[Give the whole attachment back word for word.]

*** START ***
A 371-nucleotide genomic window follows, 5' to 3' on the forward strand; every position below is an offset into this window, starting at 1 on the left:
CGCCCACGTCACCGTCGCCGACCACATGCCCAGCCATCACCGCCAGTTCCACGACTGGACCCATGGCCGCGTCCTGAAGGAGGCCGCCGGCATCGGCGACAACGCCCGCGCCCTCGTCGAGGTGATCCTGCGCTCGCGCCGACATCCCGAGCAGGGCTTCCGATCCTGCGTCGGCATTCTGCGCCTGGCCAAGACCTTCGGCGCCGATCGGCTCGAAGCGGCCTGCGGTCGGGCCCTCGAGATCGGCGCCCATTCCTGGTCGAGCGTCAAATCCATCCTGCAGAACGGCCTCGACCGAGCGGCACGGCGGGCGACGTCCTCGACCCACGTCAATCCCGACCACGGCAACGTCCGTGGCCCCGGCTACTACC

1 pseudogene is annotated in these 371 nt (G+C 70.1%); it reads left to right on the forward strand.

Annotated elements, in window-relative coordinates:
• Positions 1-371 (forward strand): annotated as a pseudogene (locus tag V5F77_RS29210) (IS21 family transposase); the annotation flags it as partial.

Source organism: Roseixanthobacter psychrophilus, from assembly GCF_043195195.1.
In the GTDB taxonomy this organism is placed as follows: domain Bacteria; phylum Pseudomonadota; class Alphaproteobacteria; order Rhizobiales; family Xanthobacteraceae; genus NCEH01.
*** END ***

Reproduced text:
A 371-nucleotide genomic window follows, 5' to 3' on the forward strand; every position below is an offset into this window, starting at 1 on the left:
CGCCCACGTCACCGTCGCCGACCACATGCCCAGCCATCACCGCCAGTTCCACGACTGGACCCATGGCCGCGTCCTGAAGGAGGCCGCCGGCATCGGCGACAACGCCCGCGCCCTCGTCGAGGTGATCCTGCGCTCGCGCCGACATCCCGAGCAGGGCTTCCGATCCTGCGTCGGCATTCTGCGCCTGGCCAAGACCTTCGGCGCCGATCGGCTCGAAGCGGCCTGCGGTCGGGCCCTCGAGATCGGCGCCCATTCCTGGTCGAGCGTCAAATCCATCCTGCAGAACGGCCTCGACCGAGCGGCACGGCGGGCGACGTCCTCGACCCACGTCAATCCCGACCACGGCAACGTCCGTGGCCCCGGCTACTACC

1 pseudogene is annotated in these 371 nt (G+C 70.1%); it reads left to right on the forward strand.

Annotated elements, in window-relative coordinates:
• Positions 1-371 (forward strand): annotated as a pseudogene (locus tag V5F77_RS29210) (IS21 family transposase); the annotation flags it as partial.

Source organism: Roseixanthobacter psychrophilus, from assembly GCF_043195195.1.
In the GTDB taxonomy this organism is placed as follows: domain Bacteria; phylum Pseudomonadota; class Alphaproteobacteria; order Rhizobiales; family Xanthobacteraceae; genus NCEH01.